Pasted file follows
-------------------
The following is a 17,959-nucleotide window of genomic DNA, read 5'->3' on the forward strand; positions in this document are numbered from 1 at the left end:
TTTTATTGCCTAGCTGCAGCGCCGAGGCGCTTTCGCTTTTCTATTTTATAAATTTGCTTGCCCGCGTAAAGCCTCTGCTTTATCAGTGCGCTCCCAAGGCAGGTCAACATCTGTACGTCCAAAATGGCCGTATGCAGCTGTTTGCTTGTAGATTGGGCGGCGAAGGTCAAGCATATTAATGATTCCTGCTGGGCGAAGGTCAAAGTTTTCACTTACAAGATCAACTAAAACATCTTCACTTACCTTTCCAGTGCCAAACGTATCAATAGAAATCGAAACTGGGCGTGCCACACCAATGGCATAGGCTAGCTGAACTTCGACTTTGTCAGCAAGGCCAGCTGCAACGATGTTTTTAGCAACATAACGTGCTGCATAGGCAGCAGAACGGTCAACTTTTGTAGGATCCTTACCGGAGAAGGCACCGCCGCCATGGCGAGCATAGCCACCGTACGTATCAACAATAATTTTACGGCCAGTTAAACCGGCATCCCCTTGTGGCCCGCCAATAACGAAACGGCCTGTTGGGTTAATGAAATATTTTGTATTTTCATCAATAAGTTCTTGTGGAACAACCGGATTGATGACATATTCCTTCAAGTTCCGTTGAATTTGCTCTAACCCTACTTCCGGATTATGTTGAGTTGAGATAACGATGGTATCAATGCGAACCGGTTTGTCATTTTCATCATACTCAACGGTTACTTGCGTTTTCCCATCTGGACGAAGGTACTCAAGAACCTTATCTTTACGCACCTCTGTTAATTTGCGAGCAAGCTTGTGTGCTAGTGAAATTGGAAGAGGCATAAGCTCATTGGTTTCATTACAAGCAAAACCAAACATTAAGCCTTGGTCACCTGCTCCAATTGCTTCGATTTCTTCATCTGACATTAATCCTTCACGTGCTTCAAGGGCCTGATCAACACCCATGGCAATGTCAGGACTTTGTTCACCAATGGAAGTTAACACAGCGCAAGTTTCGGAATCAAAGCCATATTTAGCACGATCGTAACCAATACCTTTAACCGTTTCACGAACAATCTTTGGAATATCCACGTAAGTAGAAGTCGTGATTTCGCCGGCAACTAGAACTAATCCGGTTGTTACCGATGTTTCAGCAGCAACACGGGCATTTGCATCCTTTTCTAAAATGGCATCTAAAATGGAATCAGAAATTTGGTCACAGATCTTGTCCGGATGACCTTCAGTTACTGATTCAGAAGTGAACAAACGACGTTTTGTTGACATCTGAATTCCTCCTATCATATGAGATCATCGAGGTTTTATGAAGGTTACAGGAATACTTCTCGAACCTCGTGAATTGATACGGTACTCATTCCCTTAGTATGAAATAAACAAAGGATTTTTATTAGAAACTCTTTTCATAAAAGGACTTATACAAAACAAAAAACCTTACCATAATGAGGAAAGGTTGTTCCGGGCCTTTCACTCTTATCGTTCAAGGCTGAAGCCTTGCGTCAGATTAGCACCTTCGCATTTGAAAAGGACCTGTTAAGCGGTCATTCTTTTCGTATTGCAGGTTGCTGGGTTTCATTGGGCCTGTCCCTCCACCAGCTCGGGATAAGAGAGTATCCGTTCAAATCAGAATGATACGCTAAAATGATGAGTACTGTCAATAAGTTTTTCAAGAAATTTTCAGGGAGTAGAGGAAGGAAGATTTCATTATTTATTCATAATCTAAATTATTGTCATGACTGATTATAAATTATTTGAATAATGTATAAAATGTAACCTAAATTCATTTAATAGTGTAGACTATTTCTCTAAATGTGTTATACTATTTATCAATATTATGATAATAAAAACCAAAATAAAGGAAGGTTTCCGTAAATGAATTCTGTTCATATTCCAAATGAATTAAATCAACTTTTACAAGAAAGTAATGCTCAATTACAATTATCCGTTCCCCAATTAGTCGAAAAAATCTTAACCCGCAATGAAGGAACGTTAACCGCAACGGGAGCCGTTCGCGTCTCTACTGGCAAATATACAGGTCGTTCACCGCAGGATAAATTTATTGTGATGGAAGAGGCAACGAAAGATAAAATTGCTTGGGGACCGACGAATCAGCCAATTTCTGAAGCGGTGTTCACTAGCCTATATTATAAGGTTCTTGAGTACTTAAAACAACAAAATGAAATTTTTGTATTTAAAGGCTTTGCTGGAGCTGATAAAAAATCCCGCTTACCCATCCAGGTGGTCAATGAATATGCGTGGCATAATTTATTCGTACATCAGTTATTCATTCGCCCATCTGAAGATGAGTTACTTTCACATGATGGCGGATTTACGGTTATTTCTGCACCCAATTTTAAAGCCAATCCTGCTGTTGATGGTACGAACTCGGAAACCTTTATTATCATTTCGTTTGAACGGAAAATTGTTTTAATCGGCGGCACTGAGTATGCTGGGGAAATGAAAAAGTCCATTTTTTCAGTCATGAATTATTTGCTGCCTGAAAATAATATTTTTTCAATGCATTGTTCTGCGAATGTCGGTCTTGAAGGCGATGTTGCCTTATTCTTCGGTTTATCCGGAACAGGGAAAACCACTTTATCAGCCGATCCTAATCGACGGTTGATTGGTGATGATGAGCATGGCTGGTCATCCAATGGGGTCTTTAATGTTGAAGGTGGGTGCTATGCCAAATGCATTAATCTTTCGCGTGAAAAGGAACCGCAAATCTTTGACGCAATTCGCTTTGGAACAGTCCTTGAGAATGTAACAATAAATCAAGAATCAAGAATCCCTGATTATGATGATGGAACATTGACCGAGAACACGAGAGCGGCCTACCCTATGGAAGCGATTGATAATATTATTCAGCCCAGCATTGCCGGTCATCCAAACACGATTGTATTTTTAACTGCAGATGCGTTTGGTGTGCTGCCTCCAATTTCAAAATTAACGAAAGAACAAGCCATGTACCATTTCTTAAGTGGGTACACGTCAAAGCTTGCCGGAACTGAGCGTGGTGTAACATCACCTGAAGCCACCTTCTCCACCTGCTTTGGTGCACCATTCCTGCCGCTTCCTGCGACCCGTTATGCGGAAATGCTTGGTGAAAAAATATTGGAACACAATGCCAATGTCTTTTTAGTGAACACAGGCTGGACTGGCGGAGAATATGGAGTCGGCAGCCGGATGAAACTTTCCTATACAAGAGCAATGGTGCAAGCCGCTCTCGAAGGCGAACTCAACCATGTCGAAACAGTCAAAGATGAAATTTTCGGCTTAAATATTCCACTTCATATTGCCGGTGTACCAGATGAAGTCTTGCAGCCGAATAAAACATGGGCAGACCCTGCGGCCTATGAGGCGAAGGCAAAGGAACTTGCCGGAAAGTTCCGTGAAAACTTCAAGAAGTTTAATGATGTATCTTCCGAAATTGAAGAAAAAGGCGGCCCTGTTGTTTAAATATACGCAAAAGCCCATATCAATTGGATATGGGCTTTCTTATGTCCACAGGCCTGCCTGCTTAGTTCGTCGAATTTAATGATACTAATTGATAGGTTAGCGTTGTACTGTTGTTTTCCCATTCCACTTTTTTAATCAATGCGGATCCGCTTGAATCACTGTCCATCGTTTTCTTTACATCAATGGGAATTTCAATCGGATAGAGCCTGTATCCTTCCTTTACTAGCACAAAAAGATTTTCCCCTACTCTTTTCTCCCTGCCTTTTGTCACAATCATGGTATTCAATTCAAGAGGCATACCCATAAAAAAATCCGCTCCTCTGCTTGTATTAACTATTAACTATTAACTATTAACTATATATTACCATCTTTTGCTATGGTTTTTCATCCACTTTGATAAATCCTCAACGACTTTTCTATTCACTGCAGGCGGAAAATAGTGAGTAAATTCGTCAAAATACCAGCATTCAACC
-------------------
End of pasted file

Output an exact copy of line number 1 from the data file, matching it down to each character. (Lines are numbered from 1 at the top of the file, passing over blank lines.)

The following is a 17,959-nucleotide window of genomic DNA, read 5'->3' on the forward strand; positions in this document are numbered from 1 at the left end: